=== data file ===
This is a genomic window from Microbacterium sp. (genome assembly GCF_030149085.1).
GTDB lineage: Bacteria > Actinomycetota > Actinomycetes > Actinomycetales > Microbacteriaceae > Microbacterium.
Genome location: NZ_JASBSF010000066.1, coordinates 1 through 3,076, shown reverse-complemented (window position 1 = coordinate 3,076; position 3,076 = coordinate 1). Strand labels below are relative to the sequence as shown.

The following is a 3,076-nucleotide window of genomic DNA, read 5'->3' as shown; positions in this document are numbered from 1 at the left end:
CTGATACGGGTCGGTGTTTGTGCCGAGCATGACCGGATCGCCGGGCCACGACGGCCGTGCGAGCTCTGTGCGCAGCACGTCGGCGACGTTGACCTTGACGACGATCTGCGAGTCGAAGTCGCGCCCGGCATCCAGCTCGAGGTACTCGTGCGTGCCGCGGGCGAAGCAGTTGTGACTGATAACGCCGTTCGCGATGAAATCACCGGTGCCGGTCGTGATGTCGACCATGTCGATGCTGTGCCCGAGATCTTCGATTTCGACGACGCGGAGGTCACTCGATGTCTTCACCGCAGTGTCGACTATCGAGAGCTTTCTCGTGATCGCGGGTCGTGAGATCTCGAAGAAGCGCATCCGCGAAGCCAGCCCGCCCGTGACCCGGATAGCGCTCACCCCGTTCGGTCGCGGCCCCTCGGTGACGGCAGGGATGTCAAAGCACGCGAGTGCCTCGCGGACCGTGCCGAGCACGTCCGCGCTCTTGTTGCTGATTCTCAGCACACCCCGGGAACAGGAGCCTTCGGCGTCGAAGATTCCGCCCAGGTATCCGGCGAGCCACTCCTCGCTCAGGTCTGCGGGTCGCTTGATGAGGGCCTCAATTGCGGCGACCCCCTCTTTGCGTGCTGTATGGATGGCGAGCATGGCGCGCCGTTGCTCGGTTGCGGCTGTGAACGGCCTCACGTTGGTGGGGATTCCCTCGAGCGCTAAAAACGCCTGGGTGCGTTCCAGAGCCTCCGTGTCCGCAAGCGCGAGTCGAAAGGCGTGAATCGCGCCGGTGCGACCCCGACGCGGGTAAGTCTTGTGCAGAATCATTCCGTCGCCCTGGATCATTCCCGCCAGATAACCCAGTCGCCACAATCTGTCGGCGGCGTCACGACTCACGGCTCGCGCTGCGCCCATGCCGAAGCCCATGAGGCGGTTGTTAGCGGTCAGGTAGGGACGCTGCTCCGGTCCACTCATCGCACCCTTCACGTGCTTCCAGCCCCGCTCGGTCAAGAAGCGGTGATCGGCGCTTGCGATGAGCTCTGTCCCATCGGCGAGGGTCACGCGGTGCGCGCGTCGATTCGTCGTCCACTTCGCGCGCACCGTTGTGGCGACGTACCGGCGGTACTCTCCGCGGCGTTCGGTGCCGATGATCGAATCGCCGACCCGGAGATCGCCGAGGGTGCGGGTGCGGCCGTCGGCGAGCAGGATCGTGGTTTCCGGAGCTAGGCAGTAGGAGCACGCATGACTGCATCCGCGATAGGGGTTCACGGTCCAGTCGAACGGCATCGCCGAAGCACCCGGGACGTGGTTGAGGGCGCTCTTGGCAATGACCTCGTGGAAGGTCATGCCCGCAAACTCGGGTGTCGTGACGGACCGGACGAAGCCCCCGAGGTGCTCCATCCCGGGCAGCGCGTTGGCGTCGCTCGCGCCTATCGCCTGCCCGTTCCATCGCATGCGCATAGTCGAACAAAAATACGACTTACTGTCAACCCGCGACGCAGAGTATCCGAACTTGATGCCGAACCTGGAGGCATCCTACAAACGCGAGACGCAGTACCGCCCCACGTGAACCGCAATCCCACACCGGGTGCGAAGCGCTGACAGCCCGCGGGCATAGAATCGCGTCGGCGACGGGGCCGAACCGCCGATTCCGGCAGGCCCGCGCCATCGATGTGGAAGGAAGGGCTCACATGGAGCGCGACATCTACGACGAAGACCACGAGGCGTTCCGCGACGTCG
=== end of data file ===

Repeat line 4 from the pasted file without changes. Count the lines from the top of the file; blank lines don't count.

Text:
The following is a 3,076-nucleotide window of genomic DNA, read 5'->3' as shown; positions in this document are numbered from 1 at the left end: